Our experts identify the key issues to consider as the UK prepares to exit the EU.
On 23 June 2016, 17,410,742 people in the UK voted to leave the European Union. Article 50 of the Lisbon Treaty was triggered by Theresa May on 29 March 2017, meaning that the UK will exit the EU on 29 March 2019.
The UK and the EU will have until this exit date to negotiate terms unless transitional arrangements are agreed that enable discussions to continue beyond March 2019. It is important to remember that until the exit date, EU law will continue to apply in this country and there will be no immediate change in the way that people move or trade.
Guidelines for the EU's negotiating team were considered at the European Council Summit on 29 April 2017. The discussions on the terms of the UK’s exit and future relationship with the EU are likely to begin in earnest over the coming months, although they are now expected to be delayed until after the new UK Government is elected. Agreement will need to be reached on a number of matters, including the costs that the UK will have to pay the EU on exit; its trading relationship with the EU; immigration and border controls; the proposed regulatory framework; state aid; research and innovation programmes across the EU and UK; and defence and security cooperation.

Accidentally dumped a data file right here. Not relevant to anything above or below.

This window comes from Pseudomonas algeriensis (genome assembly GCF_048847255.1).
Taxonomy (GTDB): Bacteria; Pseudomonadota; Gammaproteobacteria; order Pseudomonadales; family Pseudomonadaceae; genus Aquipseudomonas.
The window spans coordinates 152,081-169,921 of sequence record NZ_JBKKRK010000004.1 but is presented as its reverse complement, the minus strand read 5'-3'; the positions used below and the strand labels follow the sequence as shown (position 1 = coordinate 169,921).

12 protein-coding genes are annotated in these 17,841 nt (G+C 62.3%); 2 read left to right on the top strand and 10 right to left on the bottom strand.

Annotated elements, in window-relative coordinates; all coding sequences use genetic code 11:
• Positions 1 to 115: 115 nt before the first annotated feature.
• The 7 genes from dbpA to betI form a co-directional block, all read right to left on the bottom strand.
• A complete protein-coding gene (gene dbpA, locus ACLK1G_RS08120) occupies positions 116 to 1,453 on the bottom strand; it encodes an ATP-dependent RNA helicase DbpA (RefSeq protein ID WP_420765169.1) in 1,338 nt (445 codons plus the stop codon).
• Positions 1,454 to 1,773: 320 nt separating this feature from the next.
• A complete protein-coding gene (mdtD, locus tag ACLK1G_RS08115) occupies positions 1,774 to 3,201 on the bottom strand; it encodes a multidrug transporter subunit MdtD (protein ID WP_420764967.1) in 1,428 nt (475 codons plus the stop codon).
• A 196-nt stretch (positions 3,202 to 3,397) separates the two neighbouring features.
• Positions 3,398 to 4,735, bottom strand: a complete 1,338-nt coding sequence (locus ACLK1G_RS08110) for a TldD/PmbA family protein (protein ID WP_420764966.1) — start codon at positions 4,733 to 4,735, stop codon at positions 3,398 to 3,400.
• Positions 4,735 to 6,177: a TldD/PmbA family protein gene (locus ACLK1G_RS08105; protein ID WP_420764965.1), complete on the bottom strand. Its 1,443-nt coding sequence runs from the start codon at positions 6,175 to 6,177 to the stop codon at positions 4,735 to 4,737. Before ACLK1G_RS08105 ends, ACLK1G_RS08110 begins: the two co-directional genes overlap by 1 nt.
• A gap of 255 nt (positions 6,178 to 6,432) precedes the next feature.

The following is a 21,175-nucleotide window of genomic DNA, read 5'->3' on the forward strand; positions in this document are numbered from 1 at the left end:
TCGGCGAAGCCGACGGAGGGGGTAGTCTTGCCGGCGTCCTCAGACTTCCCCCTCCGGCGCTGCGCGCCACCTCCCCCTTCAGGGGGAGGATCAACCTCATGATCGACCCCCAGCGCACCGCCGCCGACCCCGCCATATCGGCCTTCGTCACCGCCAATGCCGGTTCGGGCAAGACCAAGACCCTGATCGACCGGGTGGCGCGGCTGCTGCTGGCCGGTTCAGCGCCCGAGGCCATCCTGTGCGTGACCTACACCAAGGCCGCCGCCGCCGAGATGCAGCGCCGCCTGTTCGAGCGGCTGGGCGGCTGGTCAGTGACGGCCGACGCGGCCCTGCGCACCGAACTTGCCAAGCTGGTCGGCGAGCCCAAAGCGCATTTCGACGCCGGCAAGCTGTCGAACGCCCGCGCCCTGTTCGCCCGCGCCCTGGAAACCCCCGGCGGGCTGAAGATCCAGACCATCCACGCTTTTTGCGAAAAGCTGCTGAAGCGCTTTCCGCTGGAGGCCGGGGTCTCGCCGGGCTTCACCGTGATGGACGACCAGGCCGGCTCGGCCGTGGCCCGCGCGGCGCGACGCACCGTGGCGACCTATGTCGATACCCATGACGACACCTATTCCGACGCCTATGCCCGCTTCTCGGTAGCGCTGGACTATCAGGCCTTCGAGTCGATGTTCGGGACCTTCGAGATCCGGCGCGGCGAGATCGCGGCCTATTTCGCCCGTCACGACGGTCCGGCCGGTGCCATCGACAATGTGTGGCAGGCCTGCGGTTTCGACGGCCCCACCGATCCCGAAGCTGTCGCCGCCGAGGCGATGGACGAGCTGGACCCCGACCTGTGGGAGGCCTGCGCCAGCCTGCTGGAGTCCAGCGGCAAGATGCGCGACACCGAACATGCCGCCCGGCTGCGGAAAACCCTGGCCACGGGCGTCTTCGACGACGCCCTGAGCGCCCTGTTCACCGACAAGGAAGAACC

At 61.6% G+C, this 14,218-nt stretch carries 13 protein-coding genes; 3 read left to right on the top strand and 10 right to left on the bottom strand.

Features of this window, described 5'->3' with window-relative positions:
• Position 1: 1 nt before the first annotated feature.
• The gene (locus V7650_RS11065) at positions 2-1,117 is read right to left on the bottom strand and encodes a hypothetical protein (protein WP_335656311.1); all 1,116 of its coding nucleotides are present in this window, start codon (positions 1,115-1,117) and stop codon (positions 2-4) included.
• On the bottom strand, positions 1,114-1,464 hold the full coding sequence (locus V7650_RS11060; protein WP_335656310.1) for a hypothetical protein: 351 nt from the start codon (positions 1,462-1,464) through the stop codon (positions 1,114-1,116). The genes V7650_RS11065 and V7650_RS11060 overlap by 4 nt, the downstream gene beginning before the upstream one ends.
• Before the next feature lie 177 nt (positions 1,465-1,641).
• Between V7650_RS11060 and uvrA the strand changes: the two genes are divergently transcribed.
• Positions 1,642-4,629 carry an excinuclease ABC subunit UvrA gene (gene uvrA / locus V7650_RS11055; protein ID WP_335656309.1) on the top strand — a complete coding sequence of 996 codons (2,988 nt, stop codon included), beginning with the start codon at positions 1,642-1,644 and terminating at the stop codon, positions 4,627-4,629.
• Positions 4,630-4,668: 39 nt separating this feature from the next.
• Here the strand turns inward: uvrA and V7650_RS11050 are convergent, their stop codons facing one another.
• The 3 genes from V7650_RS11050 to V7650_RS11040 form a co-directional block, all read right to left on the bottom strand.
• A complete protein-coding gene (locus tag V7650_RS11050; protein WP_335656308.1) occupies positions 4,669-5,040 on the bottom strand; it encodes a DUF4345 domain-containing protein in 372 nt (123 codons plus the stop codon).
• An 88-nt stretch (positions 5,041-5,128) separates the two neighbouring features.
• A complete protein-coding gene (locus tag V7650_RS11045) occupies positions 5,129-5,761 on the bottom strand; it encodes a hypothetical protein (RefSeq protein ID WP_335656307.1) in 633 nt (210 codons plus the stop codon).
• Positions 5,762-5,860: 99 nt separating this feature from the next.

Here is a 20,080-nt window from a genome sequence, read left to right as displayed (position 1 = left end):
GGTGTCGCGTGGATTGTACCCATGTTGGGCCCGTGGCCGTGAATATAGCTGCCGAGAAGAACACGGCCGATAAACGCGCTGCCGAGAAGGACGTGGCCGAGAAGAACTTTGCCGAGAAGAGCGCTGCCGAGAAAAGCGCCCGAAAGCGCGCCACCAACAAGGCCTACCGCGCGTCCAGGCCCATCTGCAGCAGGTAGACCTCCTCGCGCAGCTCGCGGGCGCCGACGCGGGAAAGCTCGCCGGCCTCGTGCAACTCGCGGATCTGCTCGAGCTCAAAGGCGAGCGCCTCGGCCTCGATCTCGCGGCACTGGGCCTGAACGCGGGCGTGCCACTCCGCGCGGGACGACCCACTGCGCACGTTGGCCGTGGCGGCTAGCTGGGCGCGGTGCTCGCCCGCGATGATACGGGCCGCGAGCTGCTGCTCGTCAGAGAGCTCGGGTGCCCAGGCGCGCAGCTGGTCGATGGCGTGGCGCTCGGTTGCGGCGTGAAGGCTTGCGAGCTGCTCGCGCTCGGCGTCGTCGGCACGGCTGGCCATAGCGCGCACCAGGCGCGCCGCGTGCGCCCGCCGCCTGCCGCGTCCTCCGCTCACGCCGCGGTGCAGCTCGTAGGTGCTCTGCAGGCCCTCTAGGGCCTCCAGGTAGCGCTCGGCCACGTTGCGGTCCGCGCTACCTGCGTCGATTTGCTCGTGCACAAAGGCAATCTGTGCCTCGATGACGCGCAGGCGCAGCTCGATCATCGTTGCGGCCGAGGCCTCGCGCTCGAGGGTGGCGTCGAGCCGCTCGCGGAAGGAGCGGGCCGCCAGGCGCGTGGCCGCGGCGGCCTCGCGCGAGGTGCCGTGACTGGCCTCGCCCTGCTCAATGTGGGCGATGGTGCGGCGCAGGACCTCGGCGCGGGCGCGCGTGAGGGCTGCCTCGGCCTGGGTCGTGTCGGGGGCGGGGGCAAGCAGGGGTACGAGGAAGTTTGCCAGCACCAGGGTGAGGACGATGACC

The Prime Minister has announced that her government will introduce a Great Repeal Bill revoking the European Communities Act 1972, which provides legal authority for EU law to have effect in the UK, and transfer all EU laws currently in force onto the UK statute books. The Bill is expected to be published this summer if the Conservative Party is re-elected and will come into operation before the exit date.
Below is a series of briefings produced by some of our practice area and sector teams on the implications of the UK’s vote to leave the EU for businesses and private individuals. If you need direct support in planning for the likely impact of Brexit, please speak to your usual Penningtons Manches contact in the first instance.